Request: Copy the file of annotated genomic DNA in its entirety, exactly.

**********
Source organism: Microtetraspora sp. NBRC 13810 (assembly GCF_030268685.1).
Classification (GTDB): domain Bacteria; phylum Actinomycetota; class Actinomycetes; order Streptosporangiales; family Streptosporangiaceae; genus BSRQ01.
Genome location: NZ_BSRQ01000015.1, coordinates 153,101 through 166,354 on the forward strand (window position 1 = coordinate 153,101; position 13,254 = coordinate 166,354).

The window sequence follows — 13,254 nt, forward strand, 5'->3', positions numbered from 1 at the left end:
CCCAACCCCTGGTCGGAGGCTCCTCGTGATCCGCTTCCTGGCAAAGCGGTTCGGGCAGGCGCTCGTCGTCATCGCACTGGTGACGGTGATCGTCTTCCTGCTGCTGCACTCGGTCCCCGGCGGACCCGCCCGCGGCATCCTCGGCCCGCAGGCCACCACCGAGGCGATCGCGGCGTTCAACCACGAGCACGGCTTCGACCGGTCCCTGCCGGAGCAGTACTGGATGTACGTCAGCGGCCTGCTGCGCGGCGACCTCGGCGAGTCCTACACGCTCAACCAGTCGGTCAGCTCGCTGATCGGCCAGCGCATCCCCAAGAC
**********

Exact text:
Source organism: Microtetraspora sp. NBRC 13810 (assembly GCF_030268685.1).
Classification (GTDB): domain Bacteria; phylum Actinomycetota; class Actinomycetes; order Streptosporangiales; family Streptosporangiaceae; genus BSRQ01.
Genome location: NZ_BSRQ01000015.1, coordinates 153,101 through 166,354 on the forward strand (window position 1 = coordinate 153,101; position 13,254 = coordinate 166,354).

The window sequence follows — 13,254 nt, forward strand, 5'->3', positions numbered from 1 at the left end:
CCCAACCCCTGGTCGGAGGCTCCTCGTGATCCGCTTCCTGGCAAAGCGGTTCGGGCAGGCGCTCGTCGTCATCGCACTGGTGACGGTGATCGTCTTCCTGCTGCTGCACTCGGTCCCCGGCGGACCCGCCCGCGGCATCCTCGGCCCGCAGGCCACCACCGAGGCGATCGCGGCGTTCAACCACGAGCACGGCTTCGACCGGTCCCTGCCGGAGCAGTACTGGATGTACGTCAGCGGCCTGCTGCGCGGCGACCTCGGCGAGTCCTACACGCTCAACCAGTCGGTCAGCTCGCTGATCGGCCAGCGCATCCCCAAGAC